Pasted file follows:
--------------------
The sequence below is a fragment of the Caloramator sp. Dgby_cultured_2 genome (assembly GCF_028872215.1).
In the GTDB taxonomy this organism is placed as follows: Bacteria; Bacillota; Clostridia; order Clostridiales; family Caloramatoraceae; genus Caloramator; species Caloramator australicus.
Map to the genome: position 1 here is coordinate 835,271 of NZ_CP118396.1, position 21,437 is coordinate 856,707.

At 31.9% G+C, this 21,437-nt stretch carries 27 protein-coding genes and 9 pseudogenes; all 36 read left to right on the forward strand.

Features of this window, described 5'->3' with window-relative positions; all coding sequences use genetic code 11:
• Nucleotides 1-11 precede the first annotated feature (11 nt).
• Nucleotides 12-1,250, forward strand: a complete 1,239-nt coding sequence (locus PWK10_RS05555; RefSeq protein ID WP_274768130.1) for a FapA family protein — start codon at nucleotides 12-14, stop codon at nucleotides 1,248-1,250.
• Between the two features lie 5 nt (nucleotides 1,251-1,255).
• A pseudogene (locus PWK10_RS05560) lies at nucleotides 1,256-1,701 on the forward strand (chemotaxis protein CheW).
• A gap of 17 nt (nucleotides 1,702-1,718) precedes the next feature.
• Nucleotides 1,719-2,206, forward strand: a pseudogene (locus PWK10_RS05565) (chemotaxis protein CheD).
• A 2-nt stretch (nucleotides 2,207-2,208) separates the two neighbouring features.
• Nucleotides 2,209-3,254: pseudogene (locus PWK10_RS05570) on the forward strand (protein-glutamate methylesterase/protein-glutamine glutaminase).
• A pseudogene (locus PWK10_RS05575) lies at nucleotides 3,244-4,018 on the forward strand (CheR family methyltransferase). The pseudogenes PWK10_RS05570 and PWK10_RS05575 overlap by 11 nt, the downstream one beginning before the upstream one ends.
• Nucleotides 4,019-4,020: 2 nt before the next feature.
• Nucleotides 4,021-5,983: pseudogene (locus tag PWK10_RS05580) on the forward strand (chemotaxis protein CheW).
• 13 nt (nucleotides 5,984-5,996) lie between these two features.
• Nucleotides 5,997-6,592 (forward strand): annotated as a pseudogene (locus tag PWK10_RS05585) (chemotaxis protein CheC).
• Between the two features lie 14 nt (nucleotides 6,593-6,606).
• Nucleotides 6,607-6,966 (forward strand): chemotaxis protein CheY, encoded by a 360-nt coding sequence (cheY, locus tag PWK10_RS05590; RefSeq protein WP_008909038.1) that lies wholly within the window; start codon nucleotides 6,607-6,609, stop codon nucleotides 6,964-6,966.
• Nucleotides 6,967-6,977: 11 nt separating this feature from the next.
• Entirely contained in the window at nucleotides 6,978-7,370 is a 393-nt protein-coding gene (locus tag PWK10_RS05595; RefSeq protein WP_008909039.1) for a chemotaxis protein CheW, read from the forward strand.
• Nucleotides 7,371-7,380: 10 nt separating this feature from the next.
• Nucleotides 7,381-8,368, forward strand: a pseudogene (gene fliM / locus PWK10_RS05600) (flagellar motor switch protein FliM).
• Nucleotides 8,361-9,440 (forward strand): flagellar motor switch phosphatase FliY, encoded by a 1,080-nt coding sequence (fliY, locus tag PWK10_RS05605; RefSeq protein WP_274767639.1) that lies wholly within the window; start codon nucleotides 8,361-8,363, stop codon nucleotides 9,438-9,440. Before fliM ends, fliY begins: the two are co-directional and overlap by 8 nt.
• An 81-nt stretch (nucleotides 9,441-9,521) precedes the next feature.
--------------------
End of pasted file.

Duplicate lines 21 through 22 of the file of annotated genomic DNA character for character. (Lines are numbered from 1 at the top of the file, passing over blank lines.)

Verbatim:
• Nucleotides 6,967-6,977: 11 nt separating this feature from the next.
• Entirely contained in the window at nucleotides 6,978-7,370 is a 393-nt protein-coding gene (locus tag PWK10_RS05595; RefSeq protein WP_008909039.1) for a chemotaxis protein CheW, read from the forward strand.